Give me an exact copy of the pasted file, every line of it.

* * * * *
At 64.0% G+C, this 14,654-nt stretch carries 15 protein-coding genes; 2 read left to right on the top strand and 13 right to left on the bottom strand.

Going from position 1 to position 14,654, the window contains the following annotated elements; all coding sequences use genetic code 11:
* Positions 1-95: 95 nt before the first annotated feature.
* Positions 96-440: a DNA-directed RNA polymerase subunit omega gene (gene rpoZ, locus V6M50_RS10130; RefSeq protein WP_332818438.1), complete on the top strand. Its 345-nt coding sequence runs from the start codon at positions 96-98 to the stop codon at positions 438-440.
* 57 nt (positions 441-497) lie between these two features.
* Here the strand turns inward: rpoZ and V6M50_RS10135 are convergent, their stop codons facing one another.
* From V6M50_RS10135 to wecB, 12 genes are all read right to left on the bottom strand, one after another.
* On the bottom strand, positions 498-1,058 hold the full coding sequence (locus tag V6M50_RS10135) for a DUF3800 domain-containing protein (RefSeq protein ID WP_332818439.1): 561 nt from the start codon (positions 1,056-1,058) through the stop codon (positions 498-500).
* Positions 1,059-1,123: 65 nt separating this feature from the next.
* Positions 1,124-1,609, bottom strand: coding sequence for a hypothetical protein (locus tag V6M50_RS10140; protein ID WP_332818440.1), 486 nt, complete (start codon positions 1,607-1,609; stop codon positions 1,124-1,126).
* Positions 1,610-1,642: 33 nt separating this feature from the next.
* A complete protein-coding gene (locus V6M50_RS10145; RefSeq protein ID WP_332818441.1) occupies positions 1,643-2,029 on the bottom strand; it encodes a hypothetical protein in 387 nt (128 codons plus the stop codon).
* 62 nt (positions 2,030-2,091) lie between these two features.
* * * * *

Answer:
At 64.0% G+C, this 14,654-nt stretch carries 15 protein-coding genes; 2 read left to right on the top strand and 13 right to left on the bottom strand.

Going from position 1 to position 14,654, the window contains the following annotated elements; all coding sequences use genetic code 11:
* Positions 1-95: 95 nt before the first annotated feature.
* Positions 96-440: a DNA-directed RNA polymerase subunit omega gene (gene rpoZ, locus V6M50_RS10130; RefSeq protein WP_332818438.1), complete on the top strand. Its 345-nt coding sequence runs from the start codon at positions 96-98 to the stop codon at positions 438-440.
* 57 nt (positions 441-497) lie between these two features.
* Here the strand turns inward: rpoZ and V6M50_RS10135 are convergent, their stop codons facing one another.
* From V6M50_RS10135 to wecB, 12 genes are all read right to left on the bottom strand, one after another.
* On the bottom strand, positions 498-1,058 hold the full coding sequence (locus tag V6M50_RS10135) for a DUF3800 domain-containing protein (RefSeq protein ID WP_332818439.1): 561 nt from the start codon (positions 1,056-1,058) through the stop codon (positions 498-500).
* Positions 1,059-1,123: 65 nt separating this feature from the next.
* Positions 1,124-1,609, bottom strand: coding sequence for a hypothetical protein (locus tag V6M50_RS10140; protein ID WP_332818440.1), 486 nt, complete (start codon positions 1,607-1,609; stop codon positions 1,124-1,126).
* Positions 1,610-1,642: 33 nt separating this feature from the next.
* A complete protein-coding gene (locus V6M50_RS10145; RefSeq protein ID WP_332818441.1) occupies positions 1,643-2,029 on the bottom strand; it encodes a hypothetical protein in 387 nt (128 codons plus the stop codon).
* 62 nt (positions 2,030-2,091) lie between these two features.